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Parts of the aid system just don’t work – the dismal cycle of humanitarian response

Duncan Green's picture

Every now and then an email stops me in my tracks, reminding me that Oxfam is stuffed full of bright, motivated, altruistic people. Here’s one I got a few weeks ago from Debbie Hillier, one of our Humanitarian Policy Advisers, in response to my request for thoughts on the state of the aid business. Her views are fleshed out in ‘A Preventable Crisis’, a new report published this week:

"Hi Duncan,

Here is a current example of how the aid system doesn’t work.

El Niño events and other droughts are forecast months in advance.  There is of course some uncertainty in the forecasts, but nonetheless, there is often a high probability of a natural hazard.  And with major droughts/El Niño/La Niña, these can affect many millions of people.

So there are situations of high probability and high impact – like the current El Niño.  And these are situations where we know what the solutions are. There are far fewer complicating political factors than in conflict – we know what to do.

If this was the private sector, there would be a significant response at this point. However the aid system does not work like this.

Humanitarian funding is only available at scale when there is a serious crisis – eg major flooding or famine.  Humanitarian funding is not available at scale to respond early.

Public appeals only work when there is huge media coverage, and for food crises this relies on visual suffering – starving children, by which time we have collectively failed.

Institutional funding can be made available, but the amount depends on geopolitical factors, and some self-interest – which is often not present, and certainly isn’t there for this El Niño.  And currently is competing with the crises in Syria and elsewhere.

This is despite the humanitarian mandate to prevent suffering.  And despite the fact that there is unequivocal evidence that early response is much cheaper than late response, as well as reducing suffering and maintaining development gains.  Early response means rehabilitation of wells, rather than water trucking.  It means community care on nutrition, rather than therapeutic feeding centres.  It means commercial destocking rather than restocking after the drought.  The evidence is totally clear that early response is cheaper and helps to build resilience.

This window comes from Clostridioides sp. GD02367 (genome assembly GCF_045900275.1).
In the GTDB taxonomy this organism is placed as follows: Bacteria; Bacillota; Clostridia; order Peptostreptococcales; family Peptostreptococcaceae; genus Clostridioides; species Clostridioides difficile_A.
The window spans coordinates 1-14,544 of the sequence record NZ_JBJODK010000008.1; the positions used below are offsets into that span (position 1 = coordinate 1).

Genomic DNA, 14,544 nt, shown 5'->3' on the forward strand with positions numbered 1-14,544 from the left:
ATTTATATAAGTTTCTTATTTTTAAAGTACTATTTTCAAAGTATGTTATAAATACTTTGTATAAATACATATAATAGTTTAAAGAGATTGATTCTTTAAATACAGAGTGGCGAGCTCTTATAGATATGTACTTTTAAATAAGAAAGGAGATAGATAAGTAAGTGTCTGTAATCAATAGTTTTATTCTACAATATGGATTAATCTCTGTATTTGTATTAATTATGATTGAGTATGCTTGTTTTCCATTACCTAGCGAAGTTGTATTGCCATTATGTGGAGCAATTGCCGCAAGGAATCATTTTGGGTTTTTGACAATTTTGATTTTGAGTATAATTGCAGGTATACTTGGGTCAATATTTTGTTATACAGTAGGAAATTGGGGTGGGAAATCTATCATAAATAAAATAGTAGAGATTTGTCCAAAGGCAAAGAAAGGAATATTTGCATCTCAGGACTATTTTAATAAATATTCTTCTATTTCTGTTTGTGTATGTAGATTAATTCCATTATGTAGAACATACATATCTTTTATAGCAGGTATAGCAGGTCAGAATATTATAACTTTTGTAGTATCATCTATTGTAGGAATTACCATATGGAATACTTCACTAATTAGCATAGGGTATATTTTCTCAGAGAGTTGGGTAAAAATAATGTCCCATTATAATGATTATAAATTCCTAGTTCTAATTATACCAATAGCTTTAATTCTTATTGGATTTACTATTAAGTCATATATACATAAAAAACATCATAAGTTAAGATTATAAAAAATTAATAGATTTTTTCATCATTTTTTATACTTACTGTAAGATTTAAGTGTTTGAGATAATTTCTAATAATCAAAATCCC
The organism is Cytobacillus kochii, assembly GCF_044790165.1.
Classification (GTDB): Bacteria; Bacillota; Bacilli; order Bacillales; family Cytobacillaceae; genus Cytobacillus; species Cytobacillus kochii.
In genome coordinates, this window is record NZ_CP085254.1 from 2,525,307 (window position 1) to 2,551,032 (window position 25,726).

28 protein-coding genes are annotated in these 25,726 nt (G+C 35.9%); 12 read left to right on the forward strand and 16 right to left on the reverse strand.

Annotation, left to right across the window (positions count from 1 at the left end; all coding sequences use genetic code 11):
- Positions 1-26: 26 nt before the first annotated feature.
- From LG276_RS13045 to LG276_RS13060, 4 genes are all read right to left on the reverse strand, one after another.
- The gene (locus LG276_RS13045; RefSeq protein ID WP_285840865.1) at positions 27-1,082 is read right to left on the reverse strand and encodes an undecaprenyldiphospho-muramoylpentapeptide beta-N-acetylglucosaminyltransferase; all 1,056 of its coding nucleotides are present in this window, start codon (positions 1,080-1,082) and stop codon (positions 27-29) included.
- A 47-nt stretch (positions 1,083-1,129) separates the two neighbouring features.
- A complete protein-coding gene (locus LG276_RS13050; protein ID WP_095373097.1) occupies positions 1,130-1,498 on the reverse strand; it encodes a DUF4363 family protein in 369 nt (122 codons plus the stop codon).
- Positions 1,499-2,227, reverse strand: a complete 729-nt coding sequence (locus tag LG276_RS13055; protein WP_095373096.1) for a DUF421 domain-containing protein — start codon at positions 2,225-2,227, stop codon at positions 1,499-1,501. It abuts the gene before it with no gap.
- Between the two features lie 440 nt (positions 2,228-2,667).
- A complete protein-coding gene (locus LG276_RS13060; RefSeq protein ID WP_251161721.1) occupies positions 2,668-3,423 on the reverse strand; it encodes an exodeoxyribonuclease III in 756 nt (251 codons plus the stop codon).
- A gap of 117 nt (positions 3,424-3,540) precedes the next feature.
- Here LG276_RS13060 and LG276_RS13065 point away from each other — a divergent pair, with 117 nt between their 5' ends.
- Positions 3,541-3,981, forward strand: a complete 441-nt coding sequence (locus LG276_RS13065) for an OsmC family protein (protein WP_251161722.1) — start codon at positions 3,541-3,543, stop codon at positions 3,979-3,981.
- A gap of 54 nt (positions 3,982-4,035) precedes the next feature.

Humanitarian funding is generally for short term use – eg 6-12 months – and sometimes must be explicitly ‘lifesaving’ – which precludes early action.

Quite a lot of donors now have ‘Rapid Response Funds’ which enable a quick disbursal of funding for a quick onset crisis – eg Nepal earthquake.  But no donors – to my knowledge – have an ‘Early Response Fund’ to enable early response to drought to prevent deterioration.

Development funding streams are unable to respond at scale to drought.  Development programmes (of governments, as well as donor-funded) take a long time to negotiate (eg up to a year to agree a proposal, which clearly doesn’t work for crises) and are normally relatively inflexible over their lifespan (3-5 years).They are unable to respond to the changing context.  There are some programmes that are designed right from the start to be flexible (e.g. Kenya’s Hunger Safety Net Programme, which was designed specifically to respond to recurrent drought), to scale up and down, but this appears to be fairly exceptional.  And there are a few programmes which include ‘crisis modifiers’, where humanitarian funding is ‘tucked in’ to a long term development programme and can be accessed quickly – but again these are few.

So Early Response falls between humanitarian and development funding envelopes.  Oxfam went to a humanitarian donor last October for drought response funding for Guatemala and Honduras and was told it was ‘too resiliency’.  It was refused.  We took the ‘resiliency’ bits out and it was funded.  Ridiculous.

The lack of major funding available for early response to drought, and indeed to Disaster Risk Reduction which is also about preventing/mitigating the impacts of a natural hazard, means that people are much more vulnerable than they need to be and people suffer unnecessarily.  Only 0.7% of total ODA is spent on DRR, whereas Oxfam considers a figure of 5% to be more appropriate,.

More broadly, while it is brilliant that overall humanitarian funding has increased yet again in 2016, the appeal process is hardly fit for purpose. We would not be happy if a fire brigade has to pass the hat around before being able to respond to a fire, yet that’s precisely how the humanitarian funding system works.  In time-critical crises – eg Ebola – this was highly problematic.  And in situations where nobody cares – like El Niño now – we are stuck.’

Nothing to add.

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Submitted by Asif Dowla on

Similar ideas are expressed in Clarke and Dercon's new book Dull Disasters. Here is a review of the book by David McKenzie Also a link to the downloadable copy of the book (HT David McKenzie again)

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